Ebron could face new charges in Lonzie's death

Ebron child neglect trial postponed indefinitely; child's remains found in woods

Ruben Ebron escorted from courtroom after trial postponed.
Ruben Ebron escorted from courtroom after trial postponed.

JACKSONVILLE, Fla. – The discovery of human remains believed to be those of missing toddler Lonzie Barton could mean new charges against Ruben Ebron, the prime suspect in the boy's disappearance last July.


Ebron is already facing charges of child neglect, lying to police and tampering with evidence. That trial was slated to begin Monday but at the last minute Ebron waived his right to a speedy trial Monday morning, essentially postponing the trial indefinitely.


After Ebron appeared in court Monday, Jacksonville police confirmed that human remains were found in woods off U.S. 1 in Bayard. Sheriff Mike Williams later confirmed in a news conference that police were led to the area by Ebron and that they believe the remains are Lonzie's.


Hours after the remains were found, there were rumors that Ebron had reached a plea agreement with prosecutors. The rumblings were that Ebron would plead guilty to aggravated manslaughter and would serve 20 years on the charge.


It appeared a plea hearing was set to take place, but reporters in the Duval County Courthouse were later told no hearing was happening.


“Any kind of plea agreement at this point would be a little premature, even if there's something structured in place,” said attorney Randy Reep, who is not connected with the case.


Reep said Lonna Barton's plea agreement last week set the pieces in motion for Lonzie's remains to be found.


Barton, Lonzie's mother, who was Ebron's girlfriend at the time of her son's disappearance, pleaded guilty to charges of child neglect and lying to police. She has not yet been sentenced.


As part of her plea agreement, Barton waived her Fifth Amendment right not to testify and pledged to testify truthfully if called in Ebron's trial. She was called to the stand days later in a pretrial hearing and testified that she had witnessed Ebron repeatedly conduct drug deals, sometimes with her children present.


“The noose, as I had said, was tightening around Ebron and he was going to run out of options. His last card to play is a bit of a mitigation, 'Hey, I'll deliver the body to you. I'll close this out. I'll let you know how this happened,' in exchange for possibly saving his life in a death penalty kind of context,” Reep said. “When Lonna pleaded last week, he was out of games. He was out of cards. I think he's probably been playing a game the whole way, trying to find a way to find freedom out of this, and I think that noose just snapped on him.”


At the news conference Monday, State Attorney Angela Corey said new charges are being considered now that the remains had been found, but she declined to say how many or who they would be filed against.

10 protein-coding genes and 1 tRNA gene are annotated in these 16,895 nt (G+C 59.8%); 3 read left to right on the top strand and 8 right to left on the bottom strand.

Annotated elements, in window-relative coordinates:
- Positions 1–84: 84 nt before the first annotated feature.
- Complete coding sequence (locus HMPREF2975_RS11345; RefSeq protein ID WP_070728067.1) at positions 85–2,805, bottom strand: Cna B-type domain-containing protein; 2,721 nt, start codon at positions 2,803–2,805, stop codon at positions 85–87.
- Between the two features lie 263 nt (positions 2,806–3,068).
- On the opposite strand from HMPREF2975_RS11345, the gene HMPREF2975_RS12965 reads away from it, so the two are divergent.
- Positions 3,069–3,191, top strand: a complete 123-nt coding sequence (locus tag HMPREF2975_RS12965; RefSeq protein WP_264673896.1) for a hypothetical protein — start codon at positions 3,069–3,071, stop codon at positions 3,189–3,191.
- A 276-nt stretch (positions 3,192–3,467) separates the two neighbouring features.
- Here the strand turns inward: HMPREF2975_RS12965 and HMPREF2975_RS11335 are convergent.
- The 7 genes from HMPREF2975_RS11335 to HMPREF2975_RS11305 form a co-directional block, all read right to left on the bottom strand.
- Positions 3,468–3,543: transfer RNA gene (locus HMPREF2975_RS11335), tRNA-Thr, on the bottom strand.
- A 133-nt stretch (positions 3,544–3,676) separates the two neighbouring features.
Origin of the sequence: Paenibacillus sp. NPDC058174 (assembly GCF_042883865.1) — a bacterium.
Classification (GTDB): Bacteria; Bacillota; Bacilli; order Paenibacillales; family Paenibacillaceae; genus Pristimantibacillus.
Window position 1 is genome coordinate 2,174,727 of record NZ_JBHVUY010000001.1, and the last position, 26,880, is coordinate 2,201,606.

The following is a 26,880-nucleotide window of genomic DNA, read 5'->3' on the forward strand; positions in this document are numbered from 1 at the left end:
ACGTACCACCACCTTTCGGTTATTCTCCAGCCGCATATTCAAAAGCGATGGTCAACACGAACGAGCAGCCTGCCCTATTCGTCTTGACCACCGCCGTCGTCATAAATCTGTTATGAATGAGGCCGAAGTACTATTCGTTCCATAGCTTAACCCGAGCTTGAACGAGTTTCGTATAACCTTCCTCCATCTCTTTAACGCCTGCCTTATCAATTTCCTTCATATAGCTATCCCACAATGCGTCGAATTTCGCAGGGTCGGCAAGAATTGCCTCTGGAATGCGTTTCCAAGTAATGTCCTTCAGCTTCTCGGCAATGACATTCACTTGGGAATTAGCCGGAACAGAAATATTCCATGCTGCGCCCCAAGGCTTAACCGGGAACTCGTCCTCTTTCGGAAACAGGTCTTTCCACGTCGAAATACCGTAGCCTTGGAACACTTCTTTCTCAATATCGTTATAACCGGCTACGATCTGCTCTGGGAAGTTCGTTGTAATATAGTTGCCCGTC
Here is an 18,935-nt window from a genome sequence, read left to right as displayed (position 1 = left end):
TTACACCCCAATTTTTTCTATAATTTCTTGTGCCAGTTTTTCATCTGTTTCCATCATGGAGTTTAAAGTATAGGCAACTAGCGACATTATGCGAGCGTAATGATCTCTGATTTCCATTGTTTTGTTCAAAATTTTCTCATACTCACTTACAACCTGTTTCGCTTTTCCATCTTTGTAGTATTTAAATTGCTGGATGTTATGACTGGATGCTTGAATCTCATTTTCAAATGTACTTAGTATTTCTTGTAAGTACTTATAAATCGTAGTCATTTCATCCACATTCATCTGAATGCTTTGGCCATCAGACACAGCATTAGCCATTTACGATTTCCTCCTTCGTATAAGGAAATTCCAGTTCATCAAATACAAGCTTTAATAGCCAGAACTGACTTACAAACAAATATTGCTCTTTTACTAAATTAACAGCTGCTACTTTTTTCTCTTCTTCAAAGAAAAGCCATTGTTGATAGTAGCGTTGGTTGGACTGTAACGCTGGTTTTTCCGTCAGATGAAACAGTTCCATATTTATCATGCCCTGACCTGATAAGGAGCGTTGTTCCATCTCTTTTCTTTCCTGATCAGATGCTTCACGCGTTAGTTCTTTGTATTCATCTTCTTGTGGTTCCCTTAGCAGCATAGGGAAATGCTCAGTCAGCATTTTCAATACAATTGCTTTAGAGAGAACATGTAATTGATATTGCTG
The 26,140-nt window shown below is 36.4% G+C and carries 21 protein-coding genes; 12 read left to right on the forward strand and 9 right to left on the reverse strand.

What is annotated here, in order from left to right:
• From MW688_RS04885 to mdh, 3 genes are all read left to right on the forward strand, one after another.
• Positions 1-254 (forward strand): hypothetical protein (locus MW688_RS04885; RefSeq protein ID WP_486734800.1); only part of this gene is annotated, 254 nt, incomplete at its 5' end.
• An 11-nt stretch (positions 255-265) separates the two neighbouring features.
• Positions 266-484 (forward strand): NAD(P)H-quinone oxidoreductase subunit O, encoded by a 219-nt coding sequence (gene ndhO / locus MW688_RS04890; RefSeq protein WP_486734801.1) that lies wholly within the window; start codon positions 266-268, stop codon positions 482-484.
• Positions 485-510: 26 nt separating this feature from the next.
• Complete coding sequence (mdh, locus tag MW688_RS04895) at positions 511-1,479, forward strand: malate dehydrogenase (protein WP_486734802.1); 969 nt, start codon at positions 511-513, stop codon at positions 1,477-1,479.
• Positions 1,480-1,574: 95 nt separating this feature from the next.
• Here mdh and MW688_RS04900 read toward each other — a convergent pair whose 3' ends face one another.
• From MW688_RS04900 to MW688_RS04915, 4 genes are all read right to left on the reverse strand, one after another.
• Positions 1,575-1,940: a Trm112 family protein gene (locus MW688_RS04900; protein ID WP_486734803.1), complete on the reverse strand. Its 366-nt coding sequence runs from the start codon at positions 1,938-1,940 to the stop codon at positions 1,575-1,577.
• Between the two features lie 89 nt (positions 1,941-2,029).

“When a child is in the custody of multiple adults and we don't have a way to time the injuries, it's been a historic problem for us,” Corey said. ““It's very difficult when there is more than one person involved and the cause of death is not immediately known.”


Ebron reported Lonzie missing July 24 and at first claimed that the toddler was abducted when his car was stolen with Lonzie inside.


Police said Monday that they believe Lonzie was dead before Ebron made that call.


Chief Tom Hackney with the Jacksonville Sheriff's Office countered the story Ebron told by releasing home surveillance video that investigators said showed Ebron ditching his car in the same spot where it was found less than a mile from the apartment complex before he called 911 to report Lonzie missing.


Police quickly charged Ebron with child neglect and lying to police. Later, charges of tampering with evidence were added after police said they found images had been deleted from Ebron's phone.


Ebron had long maintained that he did not know where Lonzie was, but late Sunday he led police to a wooded area on the Southside where a child's remains were found.


“The search led us to the body and now that changes things somewhat,” Corey said. “We have to reevaluate and go from there.”


Reep said the decision on what charges might be filed against Ebron could come down to the toddler's cause of death.


"If he ultimately gave them the body but he lied about how the death occurred, you can bet that this prosecution team, which is as talented as any in the world and is interested in justice ... is not going to give him any consideration," Reep said. “He's going to be spending the vast majority of the rest of his life in prison."


For Ebron's parents, who have been in court for every hearing, since his arrest, Monday's events were emotional, but they said they encourage their son to tell the truth and they'll support him.


"We are a strong family; we are a Christian family, so we are going to rely on God," William Ebron said.


A pretrial hearing on the child neglect, lying to police and tampering with evidence charges is scheduled for Tuesday.


Ebron also faces charges related to a planned escape from jail, but those were split into a separate trial last week by Judge Mark Borello. It's unclear what will happen with that trial if a plea agreement is reached.

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